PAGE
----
- Format: Hardcover
- ISBN: 978-1-5261-4967-1
- Pages: 248
- Publisher: Manchester University Press
- Price: £71.00
- Published Date: October 2020
- BIC Category: History, Modern History, History of Medicine, Anthropology, POLITICAL SCIENCE / International Relations / General, HISTORY / Modern / 20th Century, SOCIAL SCIENCE / Disease & Health Issues, History of medicine, Society & social sciences / International institutions, Medical Anthropology, Medicine / History of medicine
- Series: Social Histories of Medicine
The phrase 'global health' appears ubiquitously in contemporary medical spheres, from academic research programs to websites of pharmaceutical companies. In its most visible manifestation, global health refers to strategies addressing major epidemics and endemic conditions through philanthropy, and multilateral, private-public partnerships. This book explores the origins of global health, a new regime of health intervention in countries of the global South born around 1990, examining its assemblages of knowledge, practices and policies.
The volume proposes an encompassing view of the transition from international public health to global health, bringing together historians and anthropologists to analyse why new modes of "interventions on the life of others" recently appeared and how they blur the classical divides between North and South. The contributors argue that not only does the global health enterprise signal a significant departure from the postwar targets and modes of operations typical of international public health, but that new configurations of action have moved global health beyond concerns with infectious diseases and state-based programs.
The book will appeal to academics, students and health professionals interested in new discussions about the transnational circulation of drugs, bugs, therapies, biomedical technologies and people in the context of the "neo-liberal turn" in development practices.
1 Global health and the new world order: introduction - Claire Beaudevin, Jean-Paul Gaudillière, Christoph Gradmann, Anne M. Lovell, and Laurent Pordié
2 Standardization and localization in tuberculosis control - Nora Engel
3 The not so distant past, tuberculosis and the DOTS challenge - Jean-Paul Gaudillière, Christoph Gradmann and Andrew McDowell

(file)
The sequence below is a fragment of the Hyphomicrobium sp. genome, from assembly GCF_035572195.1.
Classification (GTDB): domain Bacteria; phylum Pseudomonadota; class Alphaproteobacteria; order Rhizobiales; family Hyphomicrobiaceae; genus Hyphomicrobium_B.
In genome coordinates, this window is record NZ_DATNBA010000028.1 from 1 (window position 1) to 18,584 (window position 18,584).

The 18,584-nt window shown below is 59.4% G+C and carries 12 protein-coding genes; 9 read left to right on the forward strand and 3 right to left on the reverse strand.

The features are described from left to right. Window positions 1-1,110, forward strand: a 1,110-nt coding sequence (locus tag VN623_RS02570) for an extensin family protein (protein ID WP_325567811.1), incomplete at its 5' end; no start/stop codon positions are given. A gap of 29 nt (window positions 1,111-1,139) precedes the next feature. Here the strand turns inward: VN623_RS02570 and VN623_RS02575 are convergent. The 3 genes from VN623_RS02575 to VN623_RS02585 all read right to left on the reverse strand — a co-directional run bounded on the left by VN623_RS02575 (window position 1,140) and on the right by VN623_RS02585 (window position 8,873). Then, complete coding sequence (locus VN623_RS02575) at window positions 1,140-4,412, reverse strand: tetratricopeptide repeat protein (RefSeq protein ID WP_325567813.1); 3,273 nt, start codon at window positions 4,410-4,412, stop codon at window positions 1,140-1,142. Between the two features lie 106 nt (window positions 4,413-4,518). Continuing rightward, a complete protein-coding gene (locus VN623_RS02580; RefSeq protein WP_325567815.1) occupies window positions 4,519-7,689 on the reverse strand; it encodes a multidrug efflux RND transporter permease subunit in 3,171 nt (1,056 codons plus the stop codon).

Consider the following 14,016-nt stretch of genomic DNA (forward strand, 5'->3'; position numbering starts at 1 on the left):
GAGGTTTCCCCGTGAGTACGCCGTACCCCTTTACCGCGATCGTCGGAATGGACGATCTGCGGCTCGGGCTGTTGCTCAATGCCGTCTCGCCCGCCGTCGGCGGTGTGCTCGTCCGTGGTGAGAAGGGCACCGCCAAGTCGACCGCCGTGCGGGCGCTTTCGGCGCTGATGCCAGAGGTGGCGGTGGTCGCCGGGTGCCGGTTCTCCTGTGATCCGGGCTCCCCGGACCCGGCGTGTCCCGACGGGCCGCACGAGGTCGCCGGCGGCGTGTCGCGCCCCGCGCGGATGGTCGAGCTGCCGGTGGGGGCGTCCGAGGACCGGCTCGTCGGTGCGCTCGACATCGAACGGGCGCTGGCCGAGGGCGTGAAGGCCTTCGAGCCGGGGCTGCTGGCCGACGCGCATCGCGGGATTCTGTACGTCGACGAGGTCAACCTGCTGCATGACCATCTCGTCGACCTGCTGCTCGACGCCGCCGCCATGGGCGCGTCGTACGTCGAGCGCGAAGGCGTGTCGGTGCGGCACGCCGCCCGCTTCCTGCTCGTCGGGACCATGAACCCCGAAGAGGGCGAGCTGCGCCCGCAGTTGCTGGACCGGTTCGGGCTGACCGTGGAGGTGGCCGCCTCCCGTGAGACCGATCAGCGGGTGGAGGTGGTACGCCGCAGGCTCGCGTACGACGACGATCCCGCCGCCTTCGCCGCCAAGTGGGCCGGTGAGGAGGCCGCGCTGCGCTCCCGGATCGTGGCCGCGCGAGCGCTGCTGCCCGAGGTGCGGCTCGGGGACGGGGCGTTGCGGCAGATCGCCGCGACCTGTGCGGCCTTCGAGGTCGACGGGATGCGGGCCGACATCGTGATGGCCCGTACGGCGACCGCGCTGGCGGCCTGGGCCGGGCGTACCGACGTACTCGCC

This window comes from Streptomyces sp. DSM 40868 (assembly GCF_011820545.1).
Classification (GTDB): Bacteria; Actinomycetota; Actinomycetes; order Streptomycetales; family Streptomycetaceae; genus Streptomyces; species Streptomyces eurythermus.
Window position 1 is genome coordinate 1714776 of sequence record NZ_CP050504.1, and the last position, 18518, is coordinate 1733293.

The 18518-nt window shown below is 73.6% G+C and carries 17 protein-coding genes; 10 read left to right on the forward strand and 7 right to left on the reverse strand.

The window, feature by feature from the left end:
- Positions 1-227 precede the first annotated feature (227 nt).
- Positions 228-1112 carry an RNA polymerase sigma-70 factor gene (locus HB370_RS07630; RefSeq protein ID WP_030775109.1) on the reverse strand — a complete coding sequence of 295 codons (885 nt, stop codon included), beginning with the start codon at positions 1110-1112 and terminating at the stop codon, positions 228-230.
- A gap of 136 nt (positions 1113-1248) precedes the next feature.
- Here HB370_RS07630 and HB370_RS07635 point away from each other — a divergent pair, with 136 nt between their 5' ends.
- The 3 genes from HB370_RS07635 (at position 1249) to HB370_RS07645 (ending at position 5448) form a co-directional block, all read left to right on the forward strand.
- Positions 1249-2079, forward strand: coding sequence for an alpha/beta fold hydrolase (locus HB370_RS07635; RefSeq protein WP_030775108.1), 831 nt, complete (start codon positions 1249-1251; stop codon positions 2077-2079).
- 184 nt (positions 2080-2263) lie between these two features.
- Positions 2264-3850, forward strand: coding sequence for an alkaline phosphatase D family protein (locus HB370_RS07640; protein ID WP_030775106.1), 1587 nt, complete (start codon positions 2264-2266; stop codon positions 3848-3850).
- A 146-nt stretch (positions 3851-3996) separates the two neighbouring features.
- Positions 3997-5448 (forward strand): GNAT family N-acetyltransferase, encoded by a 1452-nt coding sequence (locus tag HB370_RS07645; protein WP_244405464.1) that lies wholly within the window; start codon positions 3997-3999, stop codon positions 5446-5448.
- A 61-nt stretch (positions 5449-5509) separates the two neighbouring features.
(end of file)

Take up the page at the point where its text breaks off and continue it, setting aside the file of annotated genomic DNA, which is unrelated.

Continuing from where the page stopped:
4 Decolonizing, nationalizing, and globalizing the history of psychiatry: from colonial to cross-cultural psychiatry in Nigeria - Matthew M. Heaton
5 'Clearing the streets': enacting human rights in mental health care in Ghana - Ursula Read
6 You've got the point? Acupuncture and the techno-politics of bodyscape - Wen-Hua Kuo
7 Finding the global in the local: constructing population in the search for disease genes - Steve Sturdy
8 Rare genetic disease, global health and genomics: the case of R337h in Brazil - Sahra Gibbon
9 The World Health Organization's response to Ebola in historical perspective - Nitsan Chorev
10 Epilogue: in search of global health - Didier Fassin
Jean-Paul Gaudillière is historian of science and senior researcher at the French National Institute for Medical Research and coordinator of the European Research Council project 'From international to global: Knowledge, disease and the post-war government of health'
Claire Beaudevin is anthropologist and researcher at the French National Center for Scientific Research
Christoph Gradmann is historian and Professor at the University of Oslo for the Department of Community Medicine and Global Health
Anne Lovell is anthropologist and senior researcher (emeritus) at the French National Institute for Medical Research
Laurent Pordié is anthropologist and researcher at the French National Center for Scientific Research